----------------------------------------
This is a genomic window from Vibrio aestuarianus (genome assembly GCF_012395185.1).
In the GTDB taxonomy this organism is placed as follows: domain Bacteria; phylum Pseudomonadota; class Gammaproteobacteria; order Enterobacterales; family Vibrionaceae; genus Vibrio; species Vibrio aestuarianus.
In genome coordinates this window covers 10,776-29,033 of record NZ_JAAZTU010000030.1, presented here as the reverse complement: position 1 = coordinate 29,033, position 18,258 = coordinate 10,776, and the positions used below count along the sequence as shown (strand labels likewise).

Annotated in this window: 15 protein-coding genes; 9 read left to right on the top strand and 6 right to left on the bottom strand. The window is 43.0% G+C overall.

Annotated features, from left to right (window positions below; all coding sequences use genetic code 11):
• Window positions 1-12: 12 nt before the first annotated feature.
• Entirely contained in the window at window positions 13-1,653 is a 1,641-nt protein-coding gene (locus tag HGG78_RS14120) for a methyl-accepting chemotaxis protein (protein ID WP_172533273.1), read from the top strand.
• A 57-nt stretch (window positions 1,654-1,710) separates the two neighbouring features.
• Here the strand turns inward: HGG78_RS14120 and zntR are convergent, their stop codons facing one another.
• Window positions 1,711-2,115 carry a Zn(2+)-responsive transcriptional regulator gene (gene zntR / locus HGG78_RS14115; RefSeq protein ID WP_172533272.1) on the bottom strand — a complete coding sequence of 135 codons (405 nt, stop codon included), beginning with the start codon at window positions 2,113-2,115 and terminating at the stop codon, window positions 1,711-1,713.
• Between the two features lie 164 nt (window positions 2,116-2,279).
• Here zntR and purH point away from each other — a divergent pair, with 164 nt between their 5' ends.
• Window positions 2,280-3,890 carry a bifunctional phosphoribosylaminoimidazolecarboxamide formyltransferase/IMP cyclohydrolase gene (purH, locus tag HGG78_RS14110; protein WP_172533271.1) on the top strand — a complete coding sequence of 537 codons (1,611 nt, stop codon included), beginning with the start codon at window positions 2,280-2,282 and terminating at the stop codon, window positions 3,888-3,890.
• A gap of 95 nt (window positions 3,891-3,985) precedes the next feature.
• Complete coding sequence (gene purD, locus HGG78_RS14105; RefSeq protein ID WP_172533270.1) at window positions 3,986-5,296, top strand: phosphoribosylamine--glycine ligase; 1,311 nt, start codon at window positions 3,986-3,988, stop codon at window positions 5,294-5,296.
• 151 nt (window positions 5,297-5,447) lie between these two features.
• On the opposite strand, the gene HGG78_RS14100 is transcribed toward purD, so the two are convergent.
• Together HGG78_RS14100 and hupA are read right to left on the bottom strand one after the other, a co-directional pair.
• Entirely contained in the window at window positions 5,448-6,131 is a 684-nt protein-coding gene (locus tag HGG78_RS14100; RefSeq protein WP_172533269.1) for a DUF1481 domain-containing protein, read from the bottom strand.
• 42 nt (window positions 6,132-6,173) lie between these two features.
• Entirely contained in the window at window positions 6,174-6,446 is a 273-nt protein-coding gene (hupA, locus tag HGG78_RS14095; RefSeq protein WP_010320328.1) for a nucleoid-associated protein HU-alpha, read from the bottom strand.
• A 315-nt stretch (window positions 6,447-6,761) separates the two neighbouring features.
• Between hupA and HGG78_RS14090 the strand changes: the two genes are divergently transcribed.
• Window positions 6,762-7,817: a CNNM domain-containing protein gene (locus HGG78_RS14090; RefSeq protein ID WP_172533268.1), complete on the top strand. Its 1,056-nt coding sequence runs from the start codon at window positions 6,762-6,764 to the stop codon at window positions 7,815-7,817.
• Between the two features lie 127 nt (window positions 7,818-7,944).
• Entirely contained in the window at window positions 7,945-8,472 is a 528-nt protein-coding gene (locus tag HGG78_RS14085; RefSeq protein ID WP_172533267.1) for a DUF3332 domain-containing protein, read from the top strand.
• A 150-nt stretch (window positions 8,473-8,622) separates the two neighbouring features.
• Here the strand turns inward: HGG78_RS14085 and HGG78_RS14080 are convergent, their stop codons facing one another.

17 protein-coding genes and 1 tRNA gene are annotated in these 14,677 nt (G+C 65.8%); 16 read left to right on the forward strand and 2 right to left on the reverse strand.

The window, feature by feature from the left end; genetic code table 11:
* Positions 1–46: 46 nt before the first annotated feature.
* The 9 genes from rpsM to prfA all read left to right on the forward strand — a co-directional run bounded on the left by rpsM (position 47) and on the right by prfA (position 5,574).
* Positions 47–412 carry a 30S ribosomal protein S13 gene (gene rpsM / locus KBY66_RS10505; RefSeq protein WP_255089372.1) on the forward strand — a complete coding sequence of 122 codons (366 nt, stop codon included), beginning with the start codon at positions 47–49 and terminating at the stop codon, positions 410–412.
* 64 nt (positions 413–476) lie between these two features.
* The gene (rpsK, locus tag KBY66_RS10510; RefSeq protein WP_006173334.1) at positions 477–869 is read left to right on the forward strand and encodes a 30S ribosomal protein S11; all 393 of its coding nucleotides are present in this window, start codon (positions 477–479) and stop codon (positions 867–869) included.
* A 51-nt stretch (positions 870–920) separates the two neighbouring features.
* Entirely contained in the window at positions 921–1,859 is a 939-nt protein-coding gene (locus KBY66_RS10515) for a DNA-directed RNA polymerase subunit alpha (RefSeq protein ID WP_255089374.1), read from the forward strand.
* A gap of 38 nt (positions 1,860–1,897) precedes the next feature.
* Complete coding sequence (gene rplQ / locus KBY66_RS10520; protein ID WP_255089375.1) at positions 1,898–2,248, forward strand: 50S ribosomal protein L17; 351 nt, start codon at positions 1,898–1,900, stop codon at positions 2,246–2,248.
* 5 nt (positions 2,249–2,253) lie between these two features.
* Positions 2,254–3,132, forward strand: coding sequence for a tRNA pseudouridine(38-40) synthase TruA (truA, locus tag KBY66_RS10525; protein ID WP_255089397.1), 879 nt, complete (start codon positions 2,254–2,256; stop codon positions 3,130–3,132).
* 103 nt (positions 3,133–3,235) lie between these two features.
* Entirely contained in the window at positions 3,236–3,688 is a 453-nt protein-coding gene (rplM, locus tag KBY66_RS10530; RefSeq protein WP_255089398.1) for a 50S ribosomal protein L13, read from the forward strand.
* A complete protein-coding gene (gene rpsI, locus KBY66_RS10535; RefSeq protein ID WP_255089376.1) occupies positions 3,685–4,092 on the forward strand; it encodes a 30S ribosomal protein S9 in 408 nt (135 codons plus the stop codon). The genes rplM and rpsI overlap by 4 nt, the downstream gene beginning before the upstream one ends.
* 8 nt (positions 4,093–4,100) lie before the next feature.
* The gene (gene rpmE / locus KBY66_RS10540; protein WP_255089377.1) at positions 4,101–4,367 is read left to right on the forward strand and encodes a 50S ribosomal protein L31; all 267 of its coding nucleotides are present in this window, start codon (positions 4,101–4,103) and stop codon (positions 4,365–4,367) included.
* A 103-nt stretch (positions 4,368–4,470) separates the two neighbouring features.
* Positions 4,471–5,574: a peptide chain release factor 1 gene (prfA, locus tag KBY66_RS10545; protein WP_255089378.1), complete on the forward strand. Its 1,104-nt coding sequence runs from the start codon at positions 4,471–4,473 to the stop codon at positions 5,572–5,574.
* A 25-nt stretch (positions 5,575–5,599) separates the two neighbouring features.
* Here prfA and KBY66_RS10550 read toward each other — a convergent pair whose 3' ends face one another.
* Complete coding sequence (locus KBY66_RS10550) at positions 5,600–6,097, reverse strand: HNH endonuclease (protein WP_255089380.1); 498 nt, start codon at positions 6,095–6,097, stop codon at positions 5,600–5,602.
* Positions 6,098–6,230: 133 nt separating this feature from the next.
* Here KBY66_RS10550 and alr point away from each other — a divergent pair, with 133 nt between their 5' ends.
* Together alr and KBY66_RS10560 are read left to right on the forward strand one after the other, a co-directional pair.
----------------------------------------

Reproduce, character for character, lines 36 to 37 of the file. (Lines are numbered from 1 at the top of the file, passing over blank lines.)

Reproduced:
* A 51-nt stretch (positions 870–920) separates the two neighbouring features.
* Entirely contained in the window at positions 921–1,859 is a 939-nt protein-coding gene (locus KBY66_RS10515) for a DNA-directed RNA polymerase subunit alpha (RefSeq protein ID WP_255089374.1), read from the forward strand.